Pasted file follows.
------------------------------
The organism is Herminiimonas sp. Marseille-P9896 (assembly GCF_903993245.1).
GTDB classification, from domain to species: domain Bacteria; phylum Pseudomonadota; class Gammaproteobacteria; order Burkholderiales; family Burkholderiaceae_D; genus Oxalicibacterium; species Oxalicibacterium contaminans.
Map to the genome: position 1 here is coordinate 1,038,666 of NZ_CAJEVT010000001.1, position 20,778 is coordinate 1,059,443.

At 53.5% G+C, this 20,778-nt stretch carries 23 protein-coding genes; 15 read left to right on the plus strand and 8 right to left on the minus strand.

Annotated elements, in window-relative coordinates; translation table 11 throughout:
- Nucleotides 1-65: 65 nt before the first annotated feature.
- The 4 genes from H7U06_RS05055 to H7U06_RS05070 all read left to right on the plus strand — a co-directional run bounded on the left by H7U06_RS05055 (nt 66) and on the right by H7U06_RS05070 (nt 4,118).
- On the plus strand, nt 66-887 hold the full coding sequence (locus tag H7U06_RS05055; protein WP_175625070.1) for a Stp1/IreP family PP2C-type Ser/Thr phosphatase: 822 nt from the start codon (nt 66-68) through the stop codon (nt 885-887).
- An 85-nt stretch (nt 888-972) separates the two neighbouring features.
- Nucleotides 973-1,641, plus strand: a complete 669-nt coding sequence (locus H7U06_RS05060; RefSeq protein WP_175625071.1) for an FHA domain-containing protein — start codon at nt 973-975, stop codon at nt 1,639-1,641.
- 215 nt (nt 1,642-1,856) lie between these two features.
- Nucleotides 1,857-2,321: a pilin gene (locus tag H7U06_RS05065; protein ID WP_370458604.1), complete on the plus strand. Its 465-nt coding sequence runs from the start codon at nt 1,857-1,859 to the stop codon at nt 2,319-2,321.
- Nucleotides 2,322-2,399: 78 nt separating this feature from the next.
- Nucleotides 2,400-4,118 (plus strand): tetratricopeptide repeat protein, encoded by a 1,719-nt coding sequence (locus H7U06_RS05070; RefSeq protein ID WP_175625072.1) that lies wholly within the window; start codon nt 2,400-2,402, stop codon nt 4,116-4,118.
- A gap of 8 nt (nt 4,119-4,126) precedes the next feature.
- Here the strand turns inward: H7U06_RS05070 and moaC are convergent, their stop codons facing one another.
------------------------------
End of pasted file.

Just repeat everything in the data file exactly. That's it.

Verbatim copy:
The organism is Herminiimonas sp. Marseille-P9896 (assembly GCF_903993245.1).
GTDB classification, from domain to species: domain Bacteria; phylum Pseudomonadota; class Gammaproteobacteria; order Burkholderiales; family Burkholderiaceae_D; genus Oxalicibacterium; species Oxalicibacterium contaminans.
Map to the genome: position 1 here is coordinate 1,038,666 of NZ_CAJEVT010000001.1, position 20,778 is coordinate 1,059,443.

At 53.5% G+C, this 20,778-nt stretch carries 23 protein-coding genes; 15 read left to right on the plus strand and 8 right to left on the minus strand.

Annotated elements, in window-relative coordinates; translation table 11 throughout:
- Nucleotides 1-65: 65 nt before the first annotated feature.
- The 4 genes from H7U06_RS05055 to H7U06_RS05070 all read left to right on the plus strand — a co-directional run bounded on the left by H7U06_RS05055 (nt 66) and on the right by H7U06_RS05070 (nt 4,118).
- On the plus strand, nt 66-887 hold the full coding sequence (locus tag H7U06_RS05055; protein WP_175625070.1) for a Stp1/IreP family PP2C-type Ser/Thr phosphatase: 822 nt from the start codon (nt 66-68) through the stop codon (nt 885-887).
- An 85-nt stretch (nt 888-972) separates the two neighbouring features.
- Nucleotides 973-1,641, plus strand: a complete 669-nt coding sequence (locus H7U06_RS05060; RefSeq protein WP_175625071.1) for an FHA domain-containing protein — start codon at nt 973-975, stop codon at nt 1,639-1,641.
- 215 nt (nt 1,642-1,856) lie between these two features.
- Nucleotides 1,857-2,321: a pilin gene (locus tag H7U06_RS05065; protein ID WP_370458604.1), complete on the plus strand. Its 465-nt coding sequence runs from the start codon at nt 1,857-1,859 to the stop codon at nt 2,319-2,321.
- Nucleotides 2,322-2,399: 78 nt separating this feature from the next.
- Nucleotides 2,400-4,118 (plus strand): tetratricopeptide repeat protein, encoded by a 1,719-nt coding sequence (locus H7U06_RS05070; RefSeq protein ID WP_175625072.1) that lies wholly within the window; start codon nt 2,400-2,402, stop codon nt 4,116-4,118.
- A gap of 8 nt (nt 4,119-4,126) precedes the next feature.
- Here the strand turns inward: H7U06_RS05070 and moaC are convergent, their stop codons facing one another.